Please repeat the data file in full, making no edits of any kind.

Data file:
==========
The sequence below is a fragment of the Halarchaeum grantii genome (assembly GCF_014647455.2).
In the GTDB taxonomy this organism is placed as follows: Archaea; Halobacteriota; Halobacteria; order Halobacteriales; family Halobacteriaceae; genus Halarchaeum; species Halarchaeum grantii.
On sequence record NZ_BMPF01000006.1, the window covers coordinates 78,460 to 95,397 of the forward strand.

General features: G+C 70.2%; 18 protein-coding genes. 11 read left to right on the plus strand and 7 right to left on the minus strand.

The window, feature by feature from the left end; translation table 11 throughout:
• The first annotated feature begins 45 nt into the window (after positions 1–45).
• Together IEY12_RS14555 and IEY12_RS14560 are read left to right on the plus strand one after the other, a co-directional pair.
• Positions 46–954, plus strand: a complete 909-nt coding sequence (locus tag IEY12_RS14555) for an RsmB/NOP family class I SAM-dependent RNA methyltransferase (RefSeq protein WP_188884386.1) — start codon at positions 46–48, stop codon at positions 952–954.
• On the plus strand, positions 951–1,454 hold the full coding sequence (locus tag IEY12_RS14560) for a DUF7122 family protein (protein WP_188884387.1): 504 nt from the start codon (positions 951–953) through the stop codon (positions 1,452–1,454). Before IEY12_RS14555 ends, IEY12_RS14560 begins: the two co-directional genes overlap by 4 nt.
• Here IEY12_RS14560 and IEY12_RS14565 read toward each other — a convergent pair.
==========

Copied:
The sequence below is a fragment of the Halarchaeum grantii genome (assembly GCF_014647455.2).
In the GTDB taxonomy this organism is placed as follows: Archaea; Halobacteriota; Halobacteria; order Halobacteriales; family Halobacteriaceae; genus Halarchaeum; species Halarchaeum grantii.
On sequence record NZ_BMPF01000006.1, the window covers coordinates 78,460 to 95,397 of the forward strand.

General features: G+C 70.2%; 18 protein-coding genes. 11 read left to right on the plus strand and 7 right to left on the minus strand.

The window, feature by feature from the left end; translation table 11 throughout:
• The first annotated feature begins 45 nt into the window (after positions 1–45).
• Together IEY12_RS14555 and IEY12_RS14560 are read left to right on the plus strand one after the other, a co-directional pair.
• Positions 46–954, plus strand: a complete 909-nt coding sequence (locus tag IEY12_RS14555) for an RsmB/NOP family class I SAM-dependent RNA methyltransferase (RefSeq protein WP_188884386.1) — start codon at positions 46–48, stop codon at positions 952–954.
• On the plus strand, positions 951–1,454 hold the full coding sequence (locus tag IEY12_RS14560) for a DUF7122 family protein (protein WP_188884387.1): 504 nt from the start codon (positions 951–953) through the stop codon (positions 1,452–1,454). Before IEY12_RS14555 ends, IEY12_RS14560 begins: the two co-directional genes overlap by 4 nt.
• Here IEY12_RS14560 and IEY12_RS14565 read toward each other — a convergent pair.